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I saw the little boy,
SIR THOMAS WYATT.
(1503 - 1542.] A tall young man to be.
PLEASURE MIXED WITH PAIN. The young man eke that feels His bones with pains opprest,
VENOMOUS thorns that are so sharp and How he would be a rich old man,
keen To live and lie at rest:
Bear flowers, we see, full fresh and
fair of hue : The rich old man that sees
Poison is also put in medicine, His end draw on so sore,
And unto man his health doth oft How he would be a boy again,
renew. To live so much the more.
The fire that all things eke consumeth Whereat full oft I smiled,
clean, To see how all these three,
May hurt and heal: then if that this
be true, From boy to man, from man to boy, Would chop and change degree :
I trust some time my harm may be my
health, And musing thus, I think,
Since every woe is joined with some The case is very strange,
wealth. That man from wealth, to live in woe, Doth ever seek to change.
A DESCRIPTION OF SUCH A ONE AS Thus thoughtful as I lay,
HE WOULD LOVE. I saw my withered skin, How it doth show my dented thews, A Face that should content me wondrous The flesh was worn so thin;
Should not be fair, but lovely to behold And eke my toothless chaps,
With gladsome cheer, all grief for to exThe gates of my right way, That opes and shuts as I do speak, With sober looks so would I that it Do thus unto me say:
Speak without words, such words as “ The white and hoarish hairs,
none can tell; The messengers of age,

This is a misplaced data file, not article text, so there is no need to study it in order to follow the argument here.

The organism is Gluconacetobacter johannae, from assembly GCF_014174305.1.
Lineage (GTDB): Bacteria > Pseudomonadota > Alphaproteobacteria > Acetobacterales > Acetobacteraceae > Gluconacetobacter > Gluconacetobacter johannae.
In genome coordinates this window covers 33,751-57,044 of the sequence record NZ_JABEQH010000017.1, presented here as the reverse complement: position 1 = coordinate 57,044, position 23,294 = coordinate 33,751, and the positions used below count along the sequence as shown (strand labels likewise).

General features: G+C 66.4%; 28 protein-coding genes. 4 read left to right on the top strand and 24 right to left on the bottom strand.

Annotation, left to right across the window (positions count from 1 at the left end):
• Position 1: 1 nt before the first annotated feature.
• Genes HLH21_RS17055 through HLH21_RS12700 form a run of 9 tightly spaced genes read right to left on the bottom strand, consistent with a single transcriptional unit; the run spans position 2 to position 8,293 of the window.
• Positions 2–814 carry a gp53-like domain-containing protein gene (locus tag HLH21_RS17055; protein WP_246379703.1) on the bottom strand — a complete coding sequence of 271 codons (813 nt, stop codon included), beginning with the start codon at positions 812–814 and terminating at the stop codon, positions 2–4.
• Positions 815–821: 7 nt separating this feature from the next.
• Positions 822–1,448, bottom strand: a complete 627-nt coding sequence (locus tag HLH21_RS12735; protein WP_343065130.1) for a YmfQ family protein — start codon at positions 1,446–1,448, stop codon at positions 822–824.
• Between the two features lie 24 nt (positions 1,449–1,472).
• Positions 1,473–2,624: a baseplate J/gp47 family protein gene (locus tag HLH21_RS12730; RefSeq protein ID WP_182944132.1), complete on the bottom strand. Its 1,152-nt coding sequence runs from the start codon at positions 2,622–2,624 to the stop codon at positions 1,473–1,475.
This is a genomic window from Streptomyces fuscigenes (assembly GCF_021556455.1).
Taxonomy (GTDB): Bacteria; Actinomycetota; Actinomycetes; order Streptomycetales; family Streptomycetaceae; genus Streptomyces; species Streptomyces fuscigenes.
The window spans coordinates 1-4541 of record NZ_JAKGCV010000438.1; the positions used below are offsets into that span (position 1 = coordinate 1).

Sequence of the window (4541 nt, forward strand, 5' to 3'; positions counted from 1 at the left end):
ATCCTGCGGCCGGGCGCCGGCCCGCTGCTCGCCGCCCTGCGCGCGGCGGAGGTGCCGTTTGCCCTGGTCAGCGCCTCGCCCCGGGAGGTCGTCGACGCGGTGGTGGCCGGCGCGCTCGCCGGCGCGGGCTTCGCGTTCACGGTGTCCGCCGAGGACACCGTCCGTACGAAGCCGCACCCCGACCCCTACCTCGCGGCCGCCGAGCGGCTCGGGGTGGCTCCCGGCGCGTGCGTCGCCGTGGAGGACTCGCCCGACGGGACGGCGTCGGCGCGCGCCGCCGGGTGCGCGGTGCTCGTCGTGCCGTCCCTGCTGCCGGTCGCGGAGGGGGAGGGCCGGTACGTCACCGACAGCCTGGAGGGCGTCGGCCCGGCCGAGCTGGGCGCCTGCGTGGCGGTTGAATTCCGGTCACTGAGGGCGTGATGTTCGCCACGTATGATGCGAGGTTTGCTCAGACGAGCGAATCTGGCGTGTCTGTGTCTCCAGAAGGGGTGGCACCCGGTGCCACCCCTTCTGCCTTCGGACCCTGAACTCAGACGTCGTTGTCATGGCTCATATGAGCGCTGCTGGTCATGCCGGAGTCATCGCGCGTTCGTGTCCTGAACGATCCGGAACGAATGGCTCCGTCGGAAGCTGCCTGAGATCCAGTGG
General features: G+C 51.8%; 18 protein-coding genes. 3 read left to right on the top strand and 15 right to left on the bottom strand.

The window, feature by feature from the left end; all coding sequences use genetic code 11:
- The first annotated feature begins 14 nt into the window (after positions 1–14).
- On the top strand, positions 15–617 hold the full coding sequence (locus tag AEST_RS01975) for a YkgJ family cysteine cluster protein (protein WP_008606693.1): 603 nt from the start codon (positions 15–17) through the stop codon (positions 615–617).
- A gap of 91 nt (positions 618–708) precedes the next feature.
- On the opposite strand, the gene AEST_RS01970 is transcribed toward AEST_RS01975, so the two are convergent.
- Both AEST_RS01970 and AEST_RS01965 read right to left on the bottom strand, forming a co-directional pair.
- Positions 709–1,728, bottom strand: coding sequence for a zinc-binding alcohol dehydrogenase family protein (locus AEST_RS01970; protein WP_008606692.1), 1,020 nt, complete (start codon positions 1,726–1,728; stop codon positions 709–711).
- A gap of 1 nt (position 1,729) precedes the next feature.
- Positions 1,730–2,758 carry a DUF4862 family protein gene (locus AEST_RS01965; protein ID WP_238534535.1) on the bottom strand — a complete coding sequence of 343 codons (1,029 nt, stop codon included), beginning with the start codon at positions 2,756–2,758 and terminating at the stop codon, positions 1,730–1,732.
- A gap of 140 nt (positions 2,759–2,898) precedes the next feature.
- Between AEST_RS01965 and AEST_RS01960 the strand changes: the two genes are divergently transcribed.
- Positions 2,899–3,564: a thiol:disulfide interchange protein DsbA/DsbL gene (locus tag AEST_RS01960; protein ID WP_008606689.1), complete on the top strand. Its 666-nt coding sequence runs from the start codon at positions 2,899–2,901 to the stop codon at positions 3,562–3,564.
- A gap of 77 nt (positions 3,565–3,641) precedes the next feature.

The tress also should be of crispéd gold. That show, like lines of true belief,
With wit and these, might chance I That this life doth assuage;
might be tied,
And knit again with knot that should "Bid thee lay hand, and feel
not slide. Them hanging on my chin. The which do write two ages past,
The third now coming in. “ Hang up, therefore, the bit Of thy young wanton time;
CHRISTOPHER MARLOWE. And thou that therein beaten art,
(1564 - 1593.) The happiest life define.”
THE PASSIONATE SHEPHERD TO HIS Whereat I sighed, and said,
LOVE. “Farewell my wonted joy! Truss up thy pack, and trudge from me, Come live with me, and be my love, To every little boy ;
And we will all the pleasures prove,
That valleys, groves, and hills and fields, “ And tell them thus from me,
Wood or steepy mountain yields.
Seeing the shepherds feed their flocks
By shallow rivers, to whose falls But could youth last, and love still breed, Melodious birds sing madrigals.
Had joys no date, nor age no need,
Then these delights my mind might move
Give me my scallop-shell of quiet,
My staff of faith to walk upon;
My serip of joy, immortal diet;
My bottle of salvation; A belt of straw and ivy buds,
My gown of glory (hope's true gauge),
And thus I'll take my pilgrimage. With coral clasps and amber studs :
Blood must be my body's 'balmer, And if these pleasures may thee move,
Whilst my soul, a quiet Palmer, Come live with me, and be my love.
Travelleth towards the land of Heaven; The shepherd swains shall dance and No other balm will there be given.
Over the silver mountains, sing,
Where spring the nectar fountains,
There will I kiss the bowl of bliss,
And drink mine everlasting fill
More peaceful pilgrims I shall see,
And walk apparelled fre
like me. (1552 - 1618.]
THE NYMPH'S REPLY.
THE SOUL'S ERRAND.
If all the world and love were young,
Go, soul, the body's guest,
Upon a thankless errand !
Go, since I needs must die,
Time drives the flocks from field to fold,
Go, tell the court it glows,
And shines like rotten wood;
If church and court reply,
The flowers do fade, and wanton fields
Tell potentates they live
Acting by others' actions;
If potentates reply,
Tell men of high condition
That rule affairs of state,